Identifying the impact of CSR on firm value presents a number of challenges. First, CSR can be endogenous to factors such as firm financial performance and liquidity, i.e., firms tend to do good when they do well. This issue can lead to biased estimation on the CSR-firm value relation. Second, the CSR-firm relation depends on which CSR effect dominates: the conflict resolution or the overinvestment effect.

To overcome these challenges, we examine the CSR effect surrounding the 2008 financial crisis. We treat the recent financial crisis as an exogenous shock to firms and use it to disentangle the iterative relation between CSR and firm value. Faced with limited financial resources over an uncertain period, firms tend to significantly reduce investment and are unlikely to relate their CSR engagement to prior firm performance. In addition, our empirical design allows us to identify the time-varying CSR-firm value effect. After all, the financial crisis exacerbates agency problems and amplifies the costs of CSR.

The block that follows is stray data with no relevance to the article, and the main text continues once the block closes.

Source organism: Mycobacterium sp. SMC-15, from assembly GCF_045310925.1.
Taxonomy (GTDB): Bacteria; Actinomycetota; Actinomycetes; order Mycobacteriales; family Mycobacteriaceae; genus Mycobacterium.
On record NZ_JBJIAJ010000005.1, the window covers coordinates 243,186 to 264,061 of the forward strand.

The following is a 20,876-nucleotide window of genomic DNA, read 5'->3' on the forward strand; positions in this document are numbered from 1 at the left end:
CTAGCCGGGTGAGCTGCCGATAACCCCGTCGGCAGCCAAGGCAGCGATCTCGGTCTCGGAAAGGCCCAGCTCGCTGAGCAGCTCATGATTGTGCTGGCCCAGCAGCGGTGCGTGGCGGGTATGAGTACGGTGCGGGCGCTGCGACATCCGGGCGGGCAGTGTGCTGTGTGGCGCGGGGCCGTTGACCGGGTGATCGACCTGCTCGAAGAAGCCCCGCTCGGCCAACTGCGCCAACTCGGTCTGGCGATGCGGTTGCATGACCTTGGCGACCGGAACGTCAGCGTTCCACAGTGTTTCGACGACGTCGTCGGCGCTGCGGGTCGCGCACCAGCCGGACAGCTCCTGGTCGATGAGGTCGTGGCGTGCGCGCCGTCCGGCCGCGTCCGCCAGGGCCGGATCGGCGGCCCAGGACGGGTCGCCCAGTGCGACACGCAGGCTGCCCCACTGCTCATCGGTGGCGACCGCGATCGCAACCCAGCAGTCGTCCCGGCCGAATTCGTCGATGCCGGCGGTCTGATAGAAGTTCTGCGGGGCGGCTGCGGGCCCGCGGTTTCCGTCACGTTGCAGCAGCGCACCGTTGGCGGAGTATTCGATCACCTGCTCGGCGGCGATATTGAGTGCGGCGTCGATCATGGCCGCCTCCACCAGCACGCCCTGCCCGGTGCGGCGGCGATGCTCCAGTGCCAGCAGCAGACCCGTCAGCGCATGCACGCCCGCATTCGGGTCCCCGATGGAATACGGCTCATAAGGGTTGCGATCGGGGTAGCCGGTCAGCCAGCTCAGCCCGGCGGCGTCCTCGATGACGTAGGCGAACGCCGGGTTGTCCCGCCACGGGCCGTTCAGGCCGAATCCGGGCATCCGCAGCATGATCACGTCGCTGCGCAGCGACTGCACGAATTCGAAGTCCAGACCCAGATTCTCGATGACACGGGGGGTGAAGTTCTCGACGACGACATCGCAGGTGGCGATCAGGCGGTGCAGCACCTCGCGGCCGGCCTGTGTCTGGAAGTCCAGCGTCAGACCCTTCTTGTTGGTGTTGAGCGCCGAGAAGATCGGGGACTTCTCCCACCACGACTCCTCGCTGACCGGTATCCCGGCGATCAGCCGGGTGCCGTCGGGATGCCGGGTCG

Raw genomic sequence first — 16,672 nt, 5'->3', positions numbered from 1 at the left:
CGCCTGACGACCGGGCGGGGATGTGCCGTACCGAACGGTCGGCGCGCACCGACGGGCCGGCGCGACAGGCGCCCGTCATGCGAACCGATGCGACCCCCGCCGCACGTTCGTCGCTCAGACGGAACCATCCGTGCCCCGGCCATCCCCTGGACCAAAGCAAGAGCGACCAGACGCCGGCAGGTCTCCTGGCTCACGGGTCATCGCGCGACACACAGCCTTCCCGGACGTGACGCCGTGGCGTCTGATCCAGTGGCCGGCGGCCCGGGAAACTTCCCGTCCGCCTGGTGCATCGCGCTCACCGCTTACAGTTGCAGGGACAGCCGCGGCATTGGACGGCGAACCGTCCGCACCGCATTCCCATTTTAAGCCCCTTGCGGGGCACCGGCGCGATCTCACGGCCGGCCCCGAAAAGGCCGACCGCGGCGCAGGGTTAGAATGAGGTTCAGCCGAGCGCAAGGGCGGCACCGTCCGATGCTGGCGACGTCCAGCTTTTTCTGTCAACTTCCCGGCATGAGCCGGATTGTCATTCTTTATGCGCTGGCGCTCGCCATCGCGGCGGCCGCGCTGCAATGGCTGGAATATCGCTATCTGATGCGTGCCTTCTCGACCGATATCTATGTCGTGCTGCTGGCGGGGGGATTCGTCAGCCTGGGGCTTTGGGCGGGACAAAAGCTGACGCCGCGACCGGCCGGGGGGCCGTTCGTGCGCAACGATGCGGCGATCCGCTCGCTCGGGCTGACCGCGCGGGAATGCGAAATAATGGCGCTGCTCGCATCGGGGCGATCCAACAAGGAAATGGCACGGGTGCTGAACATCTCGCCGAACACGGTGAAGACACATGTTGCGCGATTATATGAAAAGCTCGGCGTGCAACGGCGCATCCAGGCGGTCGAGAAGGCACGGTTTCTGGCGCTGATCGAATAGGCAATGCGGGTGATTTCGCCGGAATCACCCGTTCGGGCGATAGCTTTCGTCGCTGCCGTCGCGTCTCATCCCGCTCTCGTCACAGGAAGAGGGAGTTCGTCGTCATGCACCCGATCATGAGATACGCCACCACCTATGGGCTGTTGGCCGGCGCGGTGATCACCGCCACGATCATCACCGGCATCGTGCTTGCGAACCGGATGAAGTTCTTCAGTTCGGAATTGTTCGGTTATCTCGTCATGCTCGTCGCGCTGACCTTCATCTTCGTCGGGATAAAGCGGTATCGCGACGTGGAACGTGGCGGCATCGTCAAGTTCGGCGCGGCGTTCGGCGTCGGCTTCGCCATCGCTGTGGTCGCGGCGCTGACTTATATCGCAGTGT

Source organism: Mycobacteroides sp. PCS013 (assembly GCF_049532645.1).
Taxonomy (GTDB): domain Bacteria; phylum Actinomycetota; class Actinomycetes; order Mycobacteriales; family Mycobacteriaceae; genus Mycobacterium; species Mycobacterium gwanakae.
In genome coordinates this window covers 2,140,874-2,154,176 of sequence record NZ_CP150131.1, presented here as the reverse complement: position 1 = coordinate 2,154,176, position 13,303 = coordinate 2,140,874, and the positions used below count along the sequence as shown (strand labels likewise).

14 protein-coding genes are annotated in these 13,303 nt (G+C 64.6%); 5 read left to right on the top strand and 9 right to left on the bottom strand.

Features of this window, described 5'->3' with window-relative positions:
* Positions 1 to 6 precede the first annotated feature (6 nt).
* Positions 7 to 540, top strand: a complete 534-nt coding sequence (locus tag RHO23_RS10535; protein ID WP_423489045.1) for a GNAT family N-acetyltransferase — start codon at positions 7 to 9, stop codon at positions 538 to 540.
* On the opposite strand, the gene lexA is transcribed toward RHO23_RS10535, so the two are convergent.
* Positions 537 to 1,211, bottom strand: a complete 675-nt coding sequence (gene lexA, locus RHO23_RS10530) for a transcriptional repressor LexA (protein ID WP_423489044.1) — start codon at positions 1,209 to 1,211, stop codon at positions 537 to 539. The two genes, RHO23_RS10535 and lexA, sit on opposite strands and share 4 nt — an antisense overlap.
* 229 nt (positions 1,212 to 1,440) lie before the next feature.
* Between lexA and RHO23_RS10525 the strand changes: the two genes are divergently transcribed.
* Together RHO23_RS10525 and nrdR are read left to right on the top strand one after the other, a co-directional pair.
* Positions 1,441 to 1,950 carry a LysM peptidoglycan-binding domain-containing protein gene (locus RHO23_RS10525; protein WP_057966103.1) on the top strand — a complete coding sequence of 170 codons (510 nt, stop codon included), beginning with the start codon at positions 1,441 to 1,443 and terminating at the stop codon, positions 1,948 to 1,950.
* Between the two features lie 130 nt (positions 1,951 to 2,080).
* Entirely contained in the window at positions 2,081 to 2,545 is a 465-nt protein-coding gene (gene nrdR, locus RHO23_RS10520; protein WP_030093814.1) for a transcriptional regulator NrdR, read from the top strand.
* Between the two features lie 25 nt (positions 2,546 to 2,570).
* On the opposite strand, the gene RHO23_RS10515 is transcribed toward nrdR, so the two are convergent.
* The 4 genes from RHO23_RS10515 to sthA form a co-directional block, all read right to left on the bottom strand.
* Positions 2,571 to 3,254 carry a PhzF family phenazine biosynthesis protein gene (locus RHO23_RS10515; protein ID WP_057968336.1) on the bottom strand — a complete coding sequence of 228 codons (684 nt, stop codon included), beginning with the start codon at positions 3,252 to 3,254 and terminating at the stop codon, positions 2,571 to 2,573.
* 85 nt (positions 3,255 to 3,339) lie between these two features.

Furthermore, the financial crisis provides an interesting opportunity to focus on the monitoring effect of influential IO. Research shows that institutional investors affect firm management and firm values via two complementary channels: 1) to engage with management actively, known as “voice”; and 2) to influence manager decisions through an “exit threat” by selling their shares if managers underperform. During a financial crisis, when stock liquidity becomes low, the block holders’ exit threat becomes weaker and institutional engagement intensity increases. In other words, around a financial crisis, institutional investors monitor firms mainly through their involvement in corporate governance.